“And we see increased use of chromogenic heparin anti-FXa testing calibrated for low-molecular-weight heparins … also the use of chromogenic assays to replace clotting assays … wider use of therapeutic anticoagulants (e.g., warfarin and others) distorts the results from clotting assays.”
With many laboratory tests moving to the molecular level, hemostasis is following suit. Curtis Knox, product manager for Cystic Fibrosis and Coagulation/Thrombophilia Molecular Diagnostics at Hologic. in Madison, WI, says his company has developed four molecular tests to measure factors II and V as well as MTHFR 677 and 1299. All four tests measure a patient's risk for developing blood clots (thrombophilia).
Using a proprietary chemistry platform developed at the University of Wisconsin, these tests look for specific genetic markers (base changes in DNA) to evaluate genetic risk. “These genetic tests assess your risk, especially if you have already had a blood clot,” Knox says, adding that these tests are now being used in reference labs and in hospital labs that have the capability to perform molecular tests.
Knox sees molecular tests continuing to be a major trend. But he also sees a trend toward pharmacogenetic testing which can determine, on the genetic level, how a person will respond to a specific anticoagulant.
The trend toward point-of-care testing is not new for coagulant tests. The activated clotting time, or ACT, test has been an accepted POCT for about 30 years. But today's trend is to offer nurses lab-like results in a more portable device that leads to faster results, connectivity with the laboratory information system (LIS), and built-in safeguards to reduce errors.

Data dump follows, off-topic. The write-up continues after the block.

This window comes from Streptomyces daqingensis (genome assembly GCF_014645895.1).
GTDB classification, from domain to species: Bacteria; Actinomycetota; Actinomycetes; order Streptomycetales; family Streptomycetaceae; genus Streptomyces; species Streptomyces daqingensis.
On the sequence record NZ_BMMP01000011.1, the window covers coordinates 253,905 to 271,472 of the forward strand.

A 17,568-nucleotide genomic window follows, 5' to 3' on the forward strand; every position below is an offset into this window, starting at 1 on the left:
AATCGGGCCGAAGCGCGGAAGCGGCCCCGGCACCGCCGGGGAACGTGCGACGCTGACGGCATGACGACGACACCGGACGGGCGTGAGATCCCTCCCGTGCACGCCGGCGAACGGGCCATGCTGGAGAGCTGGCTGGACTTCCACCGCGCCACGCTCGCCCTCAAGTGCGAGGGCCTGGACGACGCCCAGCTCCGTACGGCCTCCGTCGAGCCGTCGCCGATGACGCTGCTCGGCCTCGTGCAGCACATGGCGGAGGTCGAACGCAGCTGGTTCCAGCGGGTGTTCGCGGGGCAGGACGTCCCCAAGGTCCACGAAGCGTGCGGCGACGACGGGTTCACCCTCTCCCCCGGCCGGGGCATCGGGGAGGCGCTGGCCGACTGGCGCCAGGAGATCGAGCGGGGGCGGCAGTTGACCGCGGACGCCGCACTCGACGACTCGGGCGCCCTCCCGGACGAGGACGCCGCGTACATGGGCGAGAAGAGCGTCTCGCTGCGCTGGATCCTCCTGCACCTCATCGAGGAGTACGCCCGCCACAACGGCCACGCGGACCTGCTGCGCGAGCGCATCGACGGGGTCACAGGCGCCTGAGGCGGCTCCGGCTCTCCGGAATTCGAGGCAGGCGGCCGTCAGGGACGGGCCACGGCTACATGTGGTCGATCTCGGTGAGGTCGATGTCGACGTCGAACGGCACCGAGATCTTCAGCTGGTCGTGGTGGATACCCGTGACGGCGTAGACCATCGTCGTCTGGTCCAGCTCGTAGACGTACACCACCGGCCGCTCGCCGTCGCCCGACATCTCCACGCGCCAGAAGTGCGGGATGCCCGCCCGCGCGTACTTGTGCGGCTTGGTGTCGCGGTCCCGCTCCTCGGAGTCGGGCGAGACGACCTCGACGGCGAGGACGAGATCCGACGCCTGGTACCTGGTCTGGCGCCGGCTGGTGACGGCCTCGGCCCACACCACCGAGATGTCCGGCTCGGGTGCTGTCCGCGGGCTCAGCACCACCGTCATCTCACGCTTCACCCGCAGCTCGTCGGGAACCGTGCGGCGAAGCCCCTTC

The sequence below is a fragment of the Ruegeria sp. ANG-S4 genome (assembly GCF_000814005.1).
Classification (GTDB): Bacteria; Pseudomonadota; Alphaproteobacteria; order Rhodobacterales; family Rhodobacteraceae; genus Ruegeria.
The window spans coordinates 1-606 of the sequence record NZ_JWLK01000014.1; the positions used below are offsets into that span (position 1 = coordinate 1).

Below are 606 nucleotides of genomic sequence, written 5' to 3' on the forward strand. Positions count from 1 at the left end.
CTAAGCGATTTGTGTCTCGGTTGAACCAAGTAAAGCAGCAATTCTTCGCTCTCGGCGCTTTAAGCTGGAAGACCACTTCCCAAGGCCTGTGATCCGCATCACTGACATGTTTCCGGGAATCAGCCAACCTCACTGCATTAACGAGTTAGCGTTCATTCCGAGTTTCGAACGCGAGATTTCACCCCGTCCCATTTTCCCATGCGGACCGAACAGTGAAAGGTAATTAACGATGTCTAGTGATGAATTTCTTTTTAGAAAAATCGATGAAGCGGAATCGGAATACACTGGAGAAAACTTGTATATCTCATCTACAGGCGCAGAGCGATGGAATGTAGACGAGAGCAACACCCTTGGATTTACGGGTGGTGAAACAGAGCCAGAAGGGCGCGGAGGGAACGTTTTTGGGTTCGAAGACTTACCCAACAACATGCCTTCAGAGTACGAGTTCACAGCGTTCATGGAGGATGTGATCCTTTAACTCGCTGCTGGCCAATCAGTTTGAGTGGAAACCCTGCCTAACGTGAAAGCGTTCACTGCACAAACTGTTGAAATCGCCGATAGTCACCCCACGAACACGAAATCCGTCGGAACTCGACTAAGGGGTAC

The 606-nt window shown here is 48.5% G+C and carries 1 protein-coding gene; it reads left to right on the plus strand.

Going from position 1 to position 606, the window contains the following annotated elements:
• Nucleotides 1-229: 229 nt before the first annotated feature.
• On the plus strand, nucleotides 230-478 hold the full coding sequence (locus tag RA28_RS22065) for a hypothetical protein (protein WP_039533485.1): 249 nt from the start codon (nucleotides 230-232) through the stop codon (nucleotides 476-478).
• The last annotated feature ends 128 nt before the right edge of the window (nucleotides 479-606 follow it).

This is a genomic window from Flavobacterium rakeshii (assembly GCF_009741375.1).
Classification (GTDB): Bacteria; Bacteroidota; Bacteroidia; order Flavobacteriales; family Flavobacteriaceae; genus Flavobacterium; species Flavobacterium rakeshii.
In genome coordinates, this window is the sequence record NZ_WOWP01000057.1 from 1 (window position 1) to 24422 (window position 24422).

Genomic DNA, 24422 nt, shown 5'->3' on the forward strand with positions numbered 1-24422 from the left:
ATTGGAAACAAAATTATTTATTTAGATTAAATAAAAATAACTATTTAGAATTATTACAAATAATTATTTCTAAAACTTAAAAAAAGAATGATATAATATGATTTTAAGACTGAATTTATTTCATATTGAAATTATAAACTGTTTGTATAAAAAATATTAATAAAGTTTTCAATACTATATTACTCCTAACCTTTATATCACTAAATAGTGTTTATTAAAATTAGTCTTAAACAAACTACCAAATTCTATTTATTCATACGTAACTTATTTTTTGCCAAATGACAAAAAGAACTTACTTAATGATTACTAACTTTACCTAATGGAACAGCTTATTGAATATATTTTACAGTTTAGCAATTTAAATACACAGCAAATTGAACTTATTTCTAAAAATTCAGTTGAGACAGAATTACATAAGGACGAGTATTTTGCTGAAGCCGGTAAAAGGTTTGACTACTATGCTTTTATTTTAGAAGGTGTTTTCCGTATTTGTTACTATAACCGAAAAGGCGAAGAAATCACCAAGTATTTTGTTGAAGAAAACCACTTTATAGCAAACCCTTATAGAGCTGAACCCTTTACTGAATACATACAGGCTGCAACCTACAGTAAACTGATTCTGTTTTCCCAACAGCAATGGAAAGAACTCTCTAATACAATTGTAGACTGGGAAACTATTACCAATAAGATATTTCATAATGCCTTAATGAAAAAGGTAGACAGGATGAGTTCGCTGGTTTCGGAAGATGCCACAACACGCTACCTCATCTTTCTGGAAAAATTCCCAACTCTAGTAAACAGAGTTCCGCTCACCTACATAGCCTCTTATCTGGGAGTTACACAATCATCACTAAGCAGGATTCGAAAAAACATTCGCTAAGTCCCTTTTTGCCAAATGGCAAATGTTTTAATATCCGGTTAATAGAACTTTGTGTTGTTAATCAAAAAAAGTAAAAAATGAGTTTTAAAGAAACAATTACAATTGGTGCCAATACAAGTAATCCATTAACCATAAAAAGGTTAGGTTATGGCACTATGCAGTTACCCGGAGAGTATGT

In July, Roche Diagnostics Corp. in Indianapolis, IN, announced it had received FDA clearance for its next-generation anticoagulation-testing device that includes an integrated bar-code reader. The bar-code reader can capture both operator- and patient-identification information to help ensure patient safety. In addition, this meter also uses built-in quality controls and gives operators the option to run two levels of additional external liquid controls when they are required to comply with the facilitiy's regulatory policy, says Tim Huston, director of marketing, Professional Diagnostics.
Bobby Sharp, group marketing manager, Professional Diagnostics, says the addition of this meter to Roche's family of coagulation monitors continues the trend toward POCT. “PT/INR (prothrombin time/international normalized ratio) testing is moving out of the lab to the point-of care. The faster turnaround time allows a physician to adjust coagulation therapy within minutes of the test.”
This system/meter also benefits patients when used in a doctor's office, says Huston. In that setting, the physician has the ability to adjust anticoagulation medications in order to keep the patient within the therapeutic range while the patient is still sitting in the office.
“It is better for the patient; better for the physician, and more cost efficient,” Huston says.
The new meter requires only an eight-microliter sample of blood and provides test results in about a minute. It can store up to 1,000 patient results; and, by using an MAS module that also is available from Roche, can automatically transfer these results to an LIS or electronic health record, Huston says.
Richard R. Rogoski is a freelance journalist based in Durham, NC. Contact him at [email protected].